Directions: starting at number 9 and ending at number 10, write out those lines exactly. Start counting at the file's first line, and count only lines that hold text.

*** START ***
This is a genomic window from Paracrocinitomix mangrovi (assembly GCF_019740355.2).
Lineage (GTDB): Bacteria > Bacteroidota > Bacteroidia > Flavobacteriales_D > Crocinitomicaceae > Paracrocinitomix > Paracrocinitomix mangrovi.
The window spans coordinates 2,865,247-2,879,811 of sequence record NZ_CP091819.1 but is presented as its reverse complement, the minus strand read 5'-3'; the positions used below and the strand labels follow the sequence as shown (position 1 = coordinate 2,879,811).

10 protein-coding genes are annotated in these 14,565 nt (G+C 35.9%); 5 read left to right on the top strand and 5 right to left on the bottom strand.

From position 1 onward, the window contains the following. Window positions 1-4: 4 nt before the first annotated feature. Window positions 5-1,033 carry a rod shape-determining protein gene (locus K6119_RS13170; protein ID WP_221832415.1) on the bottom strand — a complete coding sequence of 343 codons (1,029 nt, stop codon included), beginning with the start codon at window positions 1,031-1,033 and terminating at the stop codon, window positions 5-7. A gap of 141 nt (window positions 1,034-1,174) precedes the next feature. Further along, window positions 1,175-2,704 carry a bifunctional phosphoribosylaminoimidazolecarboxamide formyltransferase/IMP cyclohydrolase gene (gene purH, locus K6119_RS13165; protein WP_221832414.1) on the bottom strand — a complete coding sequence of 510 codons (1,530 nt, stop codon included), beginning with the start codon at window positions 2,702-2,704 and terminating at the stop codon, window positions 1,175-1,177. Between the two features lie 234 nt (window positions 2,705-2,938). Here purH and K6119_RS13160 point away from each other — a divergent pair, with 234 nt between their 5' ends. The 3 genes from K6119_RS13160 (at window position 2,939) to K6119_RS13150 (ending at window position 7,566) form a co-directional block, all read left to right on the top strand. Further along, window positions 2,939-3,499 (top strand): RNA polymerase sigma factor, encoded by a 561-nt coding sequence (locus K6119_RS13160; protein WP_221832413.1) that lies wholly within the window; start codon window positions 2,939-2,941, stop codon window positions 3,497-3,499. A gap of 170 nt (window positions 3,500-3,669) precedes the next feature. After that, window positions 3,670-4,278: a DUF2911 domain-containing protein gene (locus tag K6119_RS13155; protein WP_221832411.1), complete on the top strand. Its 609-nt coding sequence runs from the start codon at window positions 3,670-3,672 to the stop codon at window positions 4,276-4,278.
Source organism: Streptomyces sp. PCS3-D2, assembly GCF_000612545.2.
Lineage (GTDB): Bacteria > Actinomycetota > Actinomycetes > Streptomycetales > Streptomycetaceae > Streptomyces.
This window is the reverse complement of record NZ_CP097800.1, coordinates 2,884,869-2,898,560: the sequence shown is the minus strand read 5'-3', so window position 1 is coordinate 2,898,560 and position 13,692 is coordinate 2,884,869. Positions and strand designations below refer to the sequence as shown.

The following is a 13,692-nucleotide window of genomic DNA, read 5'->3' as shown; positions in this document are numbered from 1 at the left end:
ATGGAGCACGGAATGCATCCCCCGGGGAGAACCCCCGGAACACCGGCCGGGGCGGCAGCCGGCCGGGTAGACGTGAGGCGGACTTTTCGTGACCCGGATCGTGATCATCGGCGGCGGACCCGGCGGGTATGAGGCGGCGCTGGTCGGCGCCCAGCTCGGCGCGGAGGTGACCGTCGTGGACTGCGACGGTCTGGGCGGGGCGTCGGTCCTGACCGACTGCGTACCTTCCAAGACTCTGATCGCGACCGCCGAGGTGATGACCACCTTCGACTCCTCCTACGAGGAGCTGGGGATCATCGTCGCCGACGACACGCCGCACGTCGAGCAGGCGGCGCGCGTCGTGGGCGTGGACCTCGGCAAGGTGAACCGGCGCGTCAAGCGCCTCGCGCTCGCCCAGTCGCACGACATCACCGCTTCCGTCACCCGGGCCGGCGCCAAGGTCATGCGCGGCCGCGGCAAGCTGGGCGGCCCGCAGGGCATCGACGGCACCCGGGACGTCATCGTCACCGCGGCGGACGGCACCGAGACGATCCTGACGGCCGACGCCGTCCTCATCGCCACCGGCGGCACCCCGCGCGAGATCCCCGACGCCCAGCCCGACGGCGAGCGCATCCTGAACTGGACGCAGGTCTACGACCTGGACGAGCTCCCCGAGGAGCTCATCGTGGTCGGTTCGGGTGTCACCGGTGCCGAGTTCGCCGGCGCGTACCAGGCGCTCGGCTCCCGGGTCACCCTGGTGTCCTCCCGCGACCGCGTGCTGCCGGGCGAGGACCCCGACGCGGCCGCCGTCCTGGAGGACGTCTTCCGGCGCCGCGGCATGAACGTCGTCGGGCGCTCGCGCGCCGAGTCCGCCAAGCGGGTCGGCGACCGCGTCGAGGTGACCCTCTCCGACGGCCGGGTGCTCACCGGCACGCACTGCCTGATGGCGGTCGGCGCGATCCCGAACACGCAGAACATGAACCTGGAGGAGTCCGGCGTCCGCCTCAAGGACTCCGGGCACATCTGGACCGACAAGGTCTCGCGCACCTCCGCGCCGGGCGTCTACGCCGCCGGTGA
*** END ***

The following is a 13,692-nucleotide window of genomic DNA, read 5'->3' as shown; positions in this document are numbered from 1 at the left end:
ATGGAGCACGGAATGCATCCCCCGGGGAGAACCCCCGGAACACCGGCCGGGGCGGCAGCCGGCCGGGTAGACGTGAGGCGGACTTTTCGTGACCCGGATCGTGATCATCGGCGGCGGACCCGGCGGGTATGAGGCGGCGCTGGTCGGCGCCCAGCTCGGCGCGGAGGTGACCGTCGTGGACTGCGACGGTCTGGGCGGGGCGTCGGTCCTGACCGACTGCGTACCTTCCAAGACTCTGATCGCGACCGCCGAGGTGATGACCACCTTCGACTCCTCCTACGAGGAGCTGGGGATCATCGTCGCCGACGACACGCCGCACGTCGAGCAGGCGGCGCGCGTCGTGGGCGTGGACCTCGGCAAGGTGAACCGGCGCGTCAAGCGCCTCGCGCTCGCCCAGTCGCACGACATCACCGCTTCCGTCACCCGGGCCGGCGCCAAGGTCATGCGCGGCCGCGGCAAGCTGGGCGGCCCGCAGGGCATCGACGGCACCCGGGACGTCATCGTCACCGCGGCGGACGGCACCGAGACGATCCTGACGGCCGACGCCGTCCTCATCGCCACCGGCGGCACCCCGCGCGAGATCCCCGACGCCCAGCCCGACGGCGAGCGCATCCTGAACTGGACGCAGGTCTACGACCTGGACGAGCTCCCCGAGGAGCTCATCGTGGTCGGTTCGGGTGTCACCGGTGCCGAGTTCGCCGGCGCGTACCAGGCGCTCGGCTCCCGGGTCACCCTGGTGTCCTCCCGCGACCGCGTGCTGCCGGGCGAGGACCCCGACGCGGCCGCCGTCCTGGAGGACGTCTTCCGGCGCCGCGGCATGAACGTCGTCGGGCGCTCGCGCGCCGAGTCCGCCAAGCGGGTCGGCGACCGCGTCGAGGTGACCCTCTCCGACGGCCGGGTGCTCACCGGCACGCACTGCCTGATGGCGGTCGGCGCGATCCCGAACACGCAGAACATGAACCTGGAGGAGTCCGGCGTCCGCCTCAAGGACTCCGGGCACATCTGGACCGACAAGGTCTCGCGCACCTCCGCGCCGGGCGTCTACGCCGCCGGTGA